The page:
For Westerners, who grew up regarding Communism as a burden to its subjects and a menace to the world, it’s a perplexing mystery at best. It’s a perennial embarrassment for the Kremlin, which spends vast sums on international PR efforts aimed at making Russia look like a democratic, capitalist, and modern place.
An annual poll to be released on Dec. 25, the day the final Soviet leader Mikhail Gorbachev resigned, suggests that a durable majority of Russians continue to “deeply regret” the demise of the USSR and wish that the collapse had been avoided.
The survey, conducted by the independent Levada Center in Moscow, found that nearly 60 percent of Russians are stuck in that nostalgic frame of mind, down from a high of 75 percent in 2000, but still a potentially potent political fact.
Older Russians invariably recall the Soviet era as a time of stability and social security, if not prosperity, and feel they have suffered unfairly from the social turmoil and repeated economic crises of the past two decades.
“You could buy a loaf of bread for 16 kopeks (cents), and that was a stable price for many, many years,” says Alevtina Dimitrieva, a Moscow pensioner. “Now the price is different every day. The authorities promise to raise our pensions, but even when that happens, rising prices gobble up the increase immediately.”
Lack of money has blocked most pensioners from taking advantage of the expansion of personal freedoms, economic opportunity, and social mobility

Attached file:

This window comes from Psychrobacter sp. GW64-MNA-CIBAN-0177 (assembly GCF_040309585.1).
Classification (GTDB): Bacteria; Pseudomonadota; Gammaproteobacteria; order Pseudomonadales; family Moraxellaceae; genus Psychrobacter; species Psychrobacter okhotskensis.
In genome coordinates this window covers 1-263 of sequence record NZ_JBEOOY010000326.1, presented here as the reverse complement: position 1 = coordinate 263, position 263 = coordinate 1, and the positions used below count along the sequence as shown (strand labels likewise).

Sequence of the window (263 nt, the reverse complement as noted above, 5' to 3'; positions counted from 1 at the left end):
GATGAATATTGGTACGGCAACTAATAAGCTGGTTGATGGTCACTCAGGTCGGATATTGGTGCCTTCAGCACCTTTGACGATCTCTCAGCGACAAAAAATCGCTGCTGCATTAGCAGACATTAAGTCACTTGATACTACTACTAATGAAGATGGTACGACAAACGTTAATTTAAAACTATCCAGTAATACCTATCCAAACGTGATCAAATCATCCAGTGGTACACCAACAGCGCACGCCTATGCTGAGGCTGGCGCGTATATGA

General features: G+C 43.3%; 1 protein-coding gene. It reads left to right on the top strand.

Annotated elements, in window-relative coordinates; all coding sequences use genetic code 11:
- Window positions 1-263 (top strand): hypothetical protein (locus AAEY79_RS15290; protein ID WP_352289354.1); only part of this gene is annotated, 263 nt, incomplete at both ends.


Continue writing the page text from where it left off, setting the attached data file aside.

that many younger Russians began to enjoy in the wake of the Soviet collapse.
This is very interesting, even though I do not support soviet russia.
I don’t support state “communism,” but I’m not surprised by these results. The Russians I spoke to said that the most noticeable change in Russia with the end of the U.S.S.R. was that ice cream became more expensive.
Now they’re getting the “benefits” of capitalism on a large scale. It’s not hard to imagine why this would be a negative thing. Glasnost was a big change but a lot of the negatives from the U.S.S.R. are still around. Combined with capitalism, it’s bound to cause more scarcity.
Hell, the only reason the U.S. got away with all its scarcity for so long without the white masses noticing is that the U.S. has a very white-centric paradigm. As soon as the problems that affect everyone else started affecting white people too, everyone took notice. “Recession!” “Possible depression!”
The U.S. and Russia both need very significant changes.